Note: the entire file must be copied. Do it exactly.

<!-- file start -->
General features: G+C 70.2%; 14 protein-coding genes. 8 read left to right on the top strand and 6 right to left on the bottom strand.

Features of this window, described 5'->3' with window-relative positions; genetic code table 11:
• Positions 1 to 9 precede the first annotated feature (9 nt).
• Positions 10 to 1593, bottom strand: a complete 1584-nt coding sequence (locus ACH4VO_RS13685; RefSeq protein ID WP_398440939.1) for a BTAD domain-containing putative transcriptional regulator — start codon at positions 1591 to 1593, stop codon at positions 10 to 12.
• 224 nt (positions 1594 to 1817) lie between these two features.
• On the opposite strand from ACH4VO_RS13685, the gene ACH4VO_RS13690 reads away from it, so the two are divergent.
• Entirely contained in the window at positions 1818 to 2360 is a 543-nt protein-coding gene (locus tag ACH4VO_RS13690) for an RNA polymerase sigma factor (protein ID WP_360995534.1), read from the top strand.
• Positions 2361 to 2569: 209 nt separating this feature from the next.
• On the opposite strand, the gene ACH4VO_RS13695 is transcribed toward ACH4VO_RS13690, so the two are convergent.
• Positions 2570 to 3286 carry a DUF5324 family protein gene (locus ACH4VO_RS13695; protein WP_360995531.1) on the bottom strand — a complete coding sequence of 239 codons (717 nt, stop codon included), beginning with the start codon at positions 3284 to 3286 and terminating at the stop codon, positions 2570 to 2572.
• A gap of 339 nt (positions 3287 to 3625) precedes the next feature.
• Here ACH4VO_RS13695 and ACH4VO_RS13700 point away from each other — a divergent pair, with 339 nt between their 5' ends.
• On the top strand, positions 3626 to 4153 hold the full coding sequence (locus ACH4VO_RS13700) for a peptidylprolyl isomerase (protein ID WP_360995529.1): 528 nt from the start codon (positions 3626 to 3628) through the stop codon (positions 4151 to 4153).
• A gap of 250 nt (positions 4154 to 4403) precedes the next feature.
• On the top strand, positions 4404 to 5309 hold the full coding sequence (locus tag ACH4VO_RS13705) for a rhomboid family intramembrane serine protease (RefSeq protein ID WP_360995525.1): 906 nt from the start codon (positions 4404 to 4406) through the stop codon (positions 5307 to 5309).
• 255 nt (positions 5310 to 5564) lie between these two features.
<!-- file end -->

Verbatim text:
General features: G+C 70.2%; 14 protein-coding genes. 8 read left to right on the top strand and 6 right to left on the bottom strand.

Features of this window, described 5'->3' with window-relative positions; genetic code table 11:
• Positions 1 to 9 precede the first annotated feature (9 nt).
• Positions 10 to 1593, bottom strand: a complete 1584-nt coding sequence (locus ACH4VO_RS13685; RefSeq protein ID WP_398440939.1) for a BTAD domain-containing putative transcriptional regulator — start codon at positions 1591 to 1593, stop codon at positions 10 to 12.
• 224 nt (positions 1594 to 1817) lie between these two features.
• On the opposite strand from ACH4VO_RS13685, the gene ACH4VO_RS13690 reads away from it, so the two are divergent.
• Entirely contained in the window at positions 1818 to 2360 is a 543-nt protein-coding gene (locus tag ACH4VO_RS13690) for an RNA polymerase sigma factor (protein ID WP_360995534.1), read from the top strand.
• Positions 2361 to 2569: 209 nt separating this feature from the next.
• On the opposite strand, the gene ACH4VO_RS13695 is transcribed toward ACH4VO_RS13690, so the two are convergent.
• Positions 2570 to 3286 carry a DUF5324 family protein gene (locus ACH4VO_RS13695; protein WP_360995531.1) on the bottom strand — a complete coding sequence of 239 codons (717 nt, stop codon included), beginning with the start codon at positions 3284 to 3286 and terminating at the stop codon, positions 2570 to 2572.
• A gap of 339 nt (positions 3287 to 3625) precedes the next feature.
• Here ACH4VO_RS13695 and ACH4VO_RS13700 point away from each other — a divergent pair, with 339 nt between their 5' ends.
• On the top strand, positions 3626 to 4153 hold the full coding sequence (locus ACH4VO_RS13700) for a peptidylprolyl isomerase (protein ID WP_360995529.1): 528 nt from the start codon (positions 3626 to 3628) through the stop codon (positions 4151 to 4153).
• A gap of 250 nt (positions 4154 to 4403) precedes the next feature.
• On the top strand, positions 4404 to 5309 hold the full coding sequence (locus tag ACH4VO_RS13705) for a rhomboid family intramembrane serine protease (RefSeq protein ID WP_360995525.1): 906 nt from the start codon (positions 4404 to 4406) through the stop codon (positions 5307 to 5309).
• 255 nt (positions 5310 to 5564) lie between these two features.